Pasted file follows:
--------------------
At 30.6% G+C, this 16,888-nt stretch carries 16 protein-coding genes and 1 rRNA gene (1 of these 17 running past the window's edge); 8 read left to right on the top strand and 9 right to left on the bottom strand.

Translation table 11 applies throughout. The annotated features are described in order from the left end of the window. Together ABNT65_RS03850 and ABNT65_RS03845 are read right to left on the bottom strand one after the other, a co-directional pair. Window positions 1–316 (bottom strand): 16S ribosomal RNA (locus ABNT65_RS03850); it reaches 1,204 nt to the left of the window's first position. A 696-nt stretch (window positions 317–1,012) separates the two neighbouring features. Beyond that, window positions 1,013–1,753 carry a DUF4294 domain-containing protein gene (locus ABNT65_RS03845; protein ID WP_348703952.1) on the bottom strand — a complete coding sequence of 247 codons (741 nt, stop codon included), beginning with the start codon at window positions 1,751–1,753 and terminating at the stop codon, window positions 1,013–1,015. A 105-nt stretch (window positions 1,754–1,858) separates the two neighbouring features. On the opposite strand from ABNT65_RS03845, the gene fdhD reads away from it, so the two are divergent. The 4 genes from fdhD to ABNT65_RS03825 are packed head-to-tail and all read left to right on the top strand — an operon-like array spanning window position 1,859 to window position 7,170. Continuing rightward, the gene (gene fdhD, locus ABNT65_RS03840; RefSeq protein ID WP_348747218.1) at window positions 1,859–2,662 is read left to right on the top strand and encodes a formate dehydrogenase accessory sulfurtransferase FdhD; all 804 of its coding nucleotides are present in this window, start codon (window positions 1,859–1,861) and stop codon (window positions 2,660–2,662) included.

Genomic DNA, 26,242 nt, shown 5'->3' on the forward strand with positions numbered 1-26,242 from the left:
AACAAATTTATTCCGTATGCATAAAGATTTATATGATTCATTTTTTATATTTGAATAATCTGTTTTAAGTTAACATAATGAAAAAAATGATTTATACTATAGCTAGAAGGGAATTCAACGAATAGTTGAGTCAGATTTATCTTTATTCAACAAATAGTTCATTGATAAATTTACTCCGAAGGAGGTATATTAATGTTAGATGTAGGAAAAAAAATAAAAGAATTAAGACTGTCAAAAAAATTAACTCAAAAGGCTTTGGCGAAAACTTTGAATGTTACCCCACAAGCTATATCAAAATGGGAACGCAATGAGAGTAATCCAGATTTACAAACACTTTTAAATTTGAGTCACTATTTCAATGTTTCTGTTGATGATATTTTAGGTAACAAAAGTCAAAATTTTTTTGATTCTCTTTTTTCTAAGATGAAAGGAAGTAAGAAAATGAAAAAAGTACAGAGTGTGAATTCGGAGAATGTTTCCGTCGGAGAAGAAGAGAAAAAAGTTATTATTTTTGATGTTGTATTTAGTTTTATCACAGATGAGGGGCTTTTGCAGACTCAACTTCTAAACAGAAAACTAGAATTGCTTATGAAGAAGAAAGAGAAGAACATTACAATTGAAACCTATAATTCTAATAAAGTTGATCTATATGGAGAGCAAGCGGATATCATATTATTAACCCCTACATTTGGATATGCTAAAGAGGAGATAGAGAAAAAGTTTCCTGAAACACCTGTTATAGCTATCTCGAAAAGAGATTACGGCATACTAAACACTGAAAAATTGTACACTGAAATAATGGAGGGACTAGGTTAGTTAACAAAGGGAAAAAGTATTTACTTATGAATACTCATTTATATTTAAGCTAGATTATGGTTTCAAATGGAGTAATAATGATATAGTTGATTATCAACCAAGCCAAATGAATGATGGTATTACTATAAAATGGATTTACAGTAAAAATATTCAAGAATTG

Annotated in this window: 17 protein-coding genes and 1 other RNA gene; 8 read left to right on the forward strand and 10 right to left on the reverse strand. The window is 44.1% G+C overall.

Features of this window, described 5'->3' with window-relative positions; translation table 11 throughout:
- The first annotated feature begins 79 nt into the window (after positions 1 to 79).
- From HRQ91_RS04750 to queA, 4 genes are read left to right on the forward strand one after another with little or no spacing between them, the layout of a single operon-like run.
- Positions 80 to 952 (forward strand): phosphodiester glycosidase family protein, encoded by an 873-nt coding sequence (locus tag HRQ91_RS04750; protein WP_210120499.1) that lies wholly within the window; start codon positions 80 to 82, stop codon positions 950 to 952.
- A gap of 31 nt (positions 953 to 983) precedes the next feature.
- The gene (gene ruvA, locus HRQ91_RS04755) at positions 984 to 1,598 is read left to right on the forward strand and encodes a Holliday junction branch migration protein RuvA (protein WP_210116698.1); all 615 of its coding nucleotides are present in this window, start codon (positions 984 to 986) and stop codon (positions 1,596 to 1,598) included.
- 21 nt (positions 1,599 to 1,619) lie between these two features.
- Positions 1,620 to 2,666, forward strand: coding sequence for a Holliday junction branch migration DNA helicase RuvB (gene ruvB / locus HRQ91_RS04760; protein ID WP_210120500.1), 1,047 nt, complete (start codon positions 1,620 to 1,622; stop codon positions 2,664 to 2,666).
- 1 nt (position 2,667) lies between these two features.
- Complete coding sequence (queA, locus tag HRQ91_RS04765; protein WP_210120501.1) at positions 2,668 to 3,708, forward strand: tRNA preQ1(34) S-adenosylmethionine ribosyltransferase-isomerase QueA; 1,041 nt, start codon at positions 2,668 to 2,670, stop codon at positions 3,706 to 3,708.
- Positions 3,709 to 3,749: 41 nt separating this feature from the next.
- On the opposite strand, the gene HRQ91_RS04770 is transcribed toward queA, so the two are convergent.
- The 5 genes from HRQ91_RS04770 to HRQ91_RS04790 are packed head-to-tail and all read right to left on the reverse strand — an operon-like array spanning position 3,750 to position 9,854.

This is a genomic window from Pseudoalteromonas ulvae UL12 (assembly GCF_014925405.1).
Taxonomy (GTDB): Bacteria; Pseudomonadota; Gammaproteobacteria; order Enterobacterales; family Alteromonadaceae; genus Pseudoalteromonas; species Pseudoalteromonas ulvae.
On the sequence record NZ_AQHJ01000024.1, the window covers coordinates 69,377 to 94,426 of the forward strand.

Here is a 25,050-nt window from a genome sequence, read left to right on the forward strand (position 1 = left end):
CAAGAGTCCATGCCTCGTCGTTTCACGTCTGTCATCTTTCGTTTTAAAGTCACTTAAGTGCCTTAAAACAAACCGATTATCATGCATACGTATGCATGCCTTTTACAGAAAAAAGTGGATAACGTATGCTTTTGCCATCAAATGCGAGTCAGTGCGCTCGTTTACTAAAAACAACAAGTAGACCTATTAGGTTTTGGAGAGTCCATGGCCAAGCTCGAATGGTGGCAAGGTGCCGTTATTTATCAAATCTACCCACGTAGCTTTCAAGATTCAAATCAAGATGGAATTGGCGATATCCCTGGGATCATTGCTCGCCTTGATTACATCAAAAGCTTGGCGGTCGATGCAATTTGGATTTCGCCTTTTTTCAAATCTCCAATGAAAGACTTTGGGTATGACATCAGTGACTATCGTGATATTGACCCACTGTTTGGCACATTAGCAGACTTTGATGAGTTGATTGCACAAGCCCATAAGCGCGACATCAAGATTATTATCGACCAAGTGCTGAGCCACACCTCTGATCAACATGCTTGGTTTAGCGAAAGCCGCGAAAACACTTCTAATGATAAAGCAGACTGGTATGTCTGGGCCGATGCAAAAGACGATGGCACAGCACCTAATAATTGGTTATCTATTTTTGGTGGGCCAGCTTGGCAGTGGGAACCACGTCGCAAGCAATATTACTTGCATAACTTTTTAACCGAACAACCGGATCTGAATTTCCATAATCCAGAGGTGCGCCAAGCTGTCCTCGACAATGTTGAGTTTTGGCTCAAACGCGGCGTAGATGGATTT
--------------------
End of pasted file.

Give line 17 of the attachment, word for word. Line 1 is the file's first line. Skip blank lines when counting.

- On the opposite strand, the gene HRQ91_RS04770 is transcribed toward queA, so the two are convergent.